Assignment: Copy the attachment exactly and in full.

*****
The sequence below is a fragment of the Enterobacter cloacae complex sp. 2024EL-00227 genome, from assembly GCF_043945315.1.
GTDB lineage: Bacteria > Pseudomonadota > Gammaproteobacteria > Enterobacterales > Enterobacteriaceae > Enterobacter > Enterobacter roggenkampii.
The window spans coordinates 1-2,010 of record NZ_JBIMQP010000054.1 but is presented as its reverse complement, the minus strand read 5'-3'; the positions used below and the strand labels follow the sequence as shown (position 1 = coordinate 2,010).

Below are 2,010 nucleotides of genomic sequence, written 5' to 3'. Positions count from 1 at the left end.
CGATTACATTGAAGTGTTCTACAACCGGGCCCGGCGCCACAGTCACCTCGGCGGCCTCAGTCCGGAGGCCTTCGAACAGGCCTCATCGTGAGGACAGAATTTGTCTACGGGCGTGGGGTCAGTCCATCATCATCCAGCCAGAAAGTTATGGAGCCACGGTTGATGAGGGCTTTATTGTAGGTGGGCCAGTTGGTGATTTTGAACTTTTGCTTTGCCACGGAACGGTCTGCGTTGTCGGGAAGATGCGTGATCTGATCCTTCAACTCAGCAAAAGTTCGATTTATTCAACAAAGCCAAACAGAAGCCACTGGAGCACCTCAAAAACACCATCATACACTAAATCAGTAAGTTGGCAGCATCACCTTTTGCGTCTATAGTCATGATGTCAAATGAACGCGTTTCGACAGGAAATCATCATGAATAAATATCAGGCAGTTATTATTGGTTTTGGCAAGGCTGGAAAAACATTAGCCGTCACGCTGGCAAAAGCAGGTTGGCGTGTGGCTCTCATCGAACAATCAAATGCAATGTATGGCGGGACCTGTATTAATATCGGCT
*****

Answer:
The sequence below is a fragment of the Enterobacter cloacae complex sp. 2024EL-00227 genome, from assembly GCF_043945315.1.
GTDB lineage: Bacteria > Pseudomonadota > Gammaproteobacteria > Enterobacterales > Enterobacteriaceae > Enterobacter > Enterobacter roggenkampii.
The window spans coordinates 1-2,010 of record NZ_JBIMQP010000054.1 but is presented as its reverse complement, the minus strand read 5'-3'; the positions used below and the strand labels follow the sequence as shown (position 1 = coordinate 2,010).

Below are 2,010 nucleotides of genomic sequence, written 5' to 3'. Positions count from 1 at the left end.
CGATTACATTGAAGTGTTCTACAACCGGGCCCGGCGCCACAGTCACCTCGGCGGCCTCAGTCCGGAGGCCTTCGAACAGGCCTCATCGTGAGGACAGAATTTGTCTACGGGCGTGGGGTCAGTCCATCATCATCCAGCCAGAAAGTTATGGAGCCACGGTTGATGAGGGCTTTATTGTAGGTGGGCCAGTTGGTGATTTTGAACTTTTGCTTTGCCACGGAACGGTCTGCGTTGTCGGGAAGATGCGTGATCTGATCCTTCAACTCAGCAAAAGTTCGATTTATTCAACAAAGCCAAACAGAAGCCACTGGAGCACCTCAAAAACACCATCATACACTAAATCAGTAAGTTGGCAGCATCACCTTTTGCGTCTATAGTCATGATGTCAAATGAACGCGTTTCGACAGGAAATCATCATGAATAAATATCAGGCAGTTATTATTGGTTTTGGCAAGGCTGGAAAAACATTAGCCGTCACGCTGGCAAAAGCAGGTTGGCGTGTGGCTCTCATCGAACAATCAAATGCAATGTATGGCGGGACCTGTATTAATATCGGCT